With the end of winter upon us, vendors will soon set up shop with local goods at the Paducah Homegrown Farmers' Market, which will open to the public May 6.
Danielle Smiley, assistant special events coordinator for Paducah Parks Services, said the farmers market has tripled in growth in the past few years, mostly because of the inclusion of farmers, artists and the monthly Celebration Saturday Market. Last year there were about 60 vendors overall.
"The farmers market really strengthens the community in that it is a relationship-building environment," she said.
Paducah Parks Services will hold a meeting at 5:30 p.m. Monday for new vendors interested in setting up a stand this season, which kicks off April 29 with a vendor setup day. The meeting will be held at 1400 H.C. Mathis Drive in the Paducah Parks Services conference room.
To be a part of the farmers market, vendors have to pay a $50 fee for the entire season. There is no limit as to how many vendors are allowed to sign up.
Few people are more excited than vendor Tanya Herring.
"It's a wonderful thing," she said. "It's a nice atmosphere down there, I love it."
Herring doesn't sell produce at the farmers market. She, along with her business partner, Linda Goin, sell art from their Paducah business Homemade By Design. Herring focuses on crocheted items, while Goin sells her sewing projects.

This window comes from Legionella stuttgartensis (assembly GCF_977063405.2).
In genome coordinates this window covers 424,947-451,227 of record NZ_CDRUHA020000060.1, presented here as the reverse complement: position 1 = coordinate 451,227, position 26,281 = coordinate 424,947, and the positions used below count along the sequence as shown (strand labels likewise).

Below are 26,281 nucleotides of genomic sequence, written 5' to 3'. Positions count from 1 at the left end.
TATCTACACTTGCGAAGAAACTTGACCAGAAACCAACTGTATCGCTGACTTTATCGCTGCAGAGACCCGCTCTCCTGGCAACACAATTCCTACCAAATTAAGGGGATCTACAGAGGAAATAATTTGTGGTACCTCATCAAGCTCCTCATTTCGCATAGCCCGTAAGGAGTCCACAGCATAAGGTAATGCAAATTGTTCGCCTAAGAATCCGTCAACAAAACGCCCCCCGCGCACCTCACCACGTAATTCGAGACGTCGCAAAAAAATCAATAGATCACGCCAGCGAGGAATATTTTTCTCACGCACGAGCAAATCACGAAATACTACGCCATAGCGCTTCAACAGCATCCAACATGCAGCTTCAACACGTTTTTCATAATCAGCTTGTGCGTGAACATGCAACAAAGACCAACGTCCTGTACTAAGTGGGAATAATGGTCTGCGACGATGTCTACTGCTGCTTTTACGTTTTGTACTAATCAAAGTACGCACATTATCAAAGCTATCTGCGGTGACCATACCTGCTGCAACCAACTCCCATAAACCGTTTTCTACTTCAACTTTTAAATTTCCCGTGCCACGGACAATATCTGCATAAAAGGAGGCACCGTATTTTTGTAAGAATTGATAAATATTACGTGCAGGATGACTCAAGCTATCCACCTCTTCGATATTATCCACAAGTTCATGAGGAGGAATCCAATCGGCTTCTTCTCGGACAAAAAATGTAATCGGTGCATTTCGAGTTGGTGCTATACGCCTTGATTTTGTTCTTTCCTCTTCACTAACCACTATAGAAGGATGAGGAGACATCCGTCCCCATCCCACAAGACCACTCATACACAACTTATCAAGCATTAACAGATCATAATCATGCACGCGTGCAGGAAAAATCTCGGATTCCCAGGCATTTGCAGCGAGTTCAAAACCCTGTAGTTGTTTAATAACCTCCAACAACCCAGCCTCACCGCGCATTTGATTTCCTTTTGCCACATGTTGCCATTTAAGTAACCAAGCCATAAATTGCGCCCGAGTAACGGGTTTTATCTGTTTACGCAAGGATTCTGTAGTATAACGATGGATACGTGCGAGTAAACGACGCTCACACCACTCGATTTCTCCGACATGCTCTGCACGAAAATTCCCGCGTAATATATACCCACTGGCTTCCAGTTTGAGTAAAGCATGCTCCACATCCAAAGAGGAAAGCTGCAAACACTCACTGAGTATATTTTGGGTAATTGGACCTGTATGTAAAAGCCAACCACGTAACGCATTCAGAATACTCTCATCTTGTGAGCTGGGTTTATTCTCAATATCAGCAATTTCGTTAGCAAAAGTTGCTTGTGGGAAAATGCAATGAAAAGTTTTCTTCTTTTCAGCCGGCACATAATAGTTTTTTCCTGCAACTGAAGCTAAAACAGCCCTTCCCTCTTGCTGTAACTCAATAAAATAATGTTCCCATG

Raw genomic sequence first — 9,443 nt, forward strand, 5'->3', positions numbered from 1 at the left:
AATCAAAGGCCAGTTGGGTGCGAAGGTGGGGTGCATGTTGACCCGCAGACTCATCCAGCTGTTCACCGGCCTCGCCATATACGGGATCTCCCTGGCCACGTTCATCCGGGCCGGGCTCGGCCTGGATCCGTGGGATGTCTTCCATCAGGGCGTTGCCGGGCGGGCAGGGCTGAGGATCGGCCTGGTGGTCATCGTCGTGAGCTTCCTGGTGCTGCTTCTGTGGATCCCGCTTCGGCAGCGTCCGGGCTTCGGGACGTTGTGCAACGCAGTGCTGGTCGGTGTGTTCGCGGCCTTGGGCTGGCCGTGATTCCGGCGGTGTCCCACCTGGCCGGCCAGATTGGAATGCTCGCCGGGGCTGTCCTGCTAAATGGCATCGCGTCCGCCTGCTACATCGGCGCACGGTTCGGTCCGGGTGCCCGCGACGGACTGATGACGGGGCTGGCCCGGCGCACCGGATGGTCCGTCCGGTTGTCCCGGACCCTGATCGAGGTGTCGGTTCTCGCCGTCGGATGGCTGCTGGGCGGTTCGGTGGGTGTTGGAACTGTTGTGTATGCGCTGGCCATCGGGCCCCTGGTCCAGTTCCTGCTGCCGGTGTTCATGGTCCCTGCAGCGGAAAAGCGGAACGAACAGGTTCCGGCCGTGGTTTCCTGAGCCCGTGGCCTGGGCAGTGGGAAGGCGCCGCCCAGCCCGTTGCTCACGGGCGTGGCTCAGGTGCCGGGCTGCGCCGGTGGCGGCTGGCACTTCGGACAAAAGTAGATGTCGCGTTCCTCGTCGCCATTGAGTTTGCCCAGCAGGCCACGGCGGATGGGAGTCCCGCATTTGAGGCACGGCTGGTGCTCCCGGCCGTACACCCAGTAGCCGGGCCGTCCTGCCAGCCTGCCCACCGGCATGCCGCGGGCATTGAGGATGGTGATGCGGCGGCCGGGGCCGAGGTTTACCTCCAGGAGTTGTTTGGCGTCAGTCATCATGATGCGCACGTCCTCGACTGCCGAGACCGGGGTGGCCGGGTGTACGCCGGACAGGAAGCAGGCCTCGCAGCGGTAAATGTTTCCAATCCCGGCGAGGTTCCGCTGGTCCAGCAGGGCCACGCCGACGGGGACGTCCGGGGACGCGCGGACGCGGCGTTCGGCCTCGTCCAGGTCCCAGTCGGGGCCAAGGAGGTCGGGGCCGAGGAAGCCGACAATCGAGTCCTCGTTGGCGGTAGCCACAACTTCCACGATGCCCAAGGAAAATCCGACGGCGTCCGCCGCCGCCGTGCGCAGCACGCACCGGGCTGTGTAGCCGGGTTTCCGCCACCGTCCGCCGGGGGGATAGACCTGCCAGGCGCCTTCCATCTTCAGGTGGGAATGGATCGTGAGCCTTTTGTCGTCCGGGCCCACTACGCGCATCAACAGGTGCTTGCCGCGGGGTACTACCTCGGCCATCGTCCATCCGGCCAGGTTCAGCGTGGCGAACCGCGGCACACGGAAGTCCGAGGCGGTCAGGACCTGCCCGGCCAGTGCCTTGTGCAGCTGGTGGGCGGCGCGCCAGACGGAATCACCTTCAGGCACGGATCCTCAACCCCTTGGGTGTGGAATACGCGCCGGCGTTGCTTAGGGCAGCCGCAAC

Herring said the duo have been vendors at the farmers market for the last two years.
"I'm trying some new items this year like purses and barefoot sandals, different things to try and draw in different interests," Herring said.
A big draw for customers is the fact that all the artists and farmers make their own goods and are limited on what they can sell from other producers.
"Our community gets to know exactly where their food is being grown," Smiley said. "They get to talk to farmers about the process, so they know exactly how the produce is treated."
Paducah Special Events Coordinator Molly Johnson said the market is considered local, but vendors come from many areas around the state.
"We basically say we are a local market, but we are also a regional market because of Paducah's unique location on the river," she said.
However, most of the vendors live within an hour drive of Paducah.
Before Smiley worked for Paducah Parks Services, she spent years going to the farmers market as a customer until she decided to start selling her own art.
"I haven't sold art outside of just making it and selling it to friends or family," she said. "When I heard that it was only $50 to set up, I thought it was an investment that I could make."
Other vendors are also looking forward to the upcoming season. Danny Garrett of Garrett Farm in Paducah said Saturdays during the summer give his business a boost.
"The farmers market is just extra for me," he said. "It's really nice to have. We only go one day a week, but that one day is really good."
Garrett said the unusual weather this winter has helped him with his produce.
"I grow a lot of stuff in the greenhouses," he said. "The weather has been good enough that we haven't had to use a lot of heat and and it hasn't cost a lot of money."
The market will officially begin May 6 and end Oct. 28. It will be open 7:30 a.m. to 3:30 p.m. Monday through Friday and 7:30 a.m. to 2 p.m. on Saturdays.
"We anticipate a lot of new local vendors, which means more farms, artisans and community partners," Johnson said. "We also have another season of great celebration Saturdays lined up with live music, kids activities and food tastings for everyone to enjoy. Our Saturdays are our full markets and a true show of community coming together."
The Homegrown Farmers' Market is located at the corner of Second and Monroe streets.
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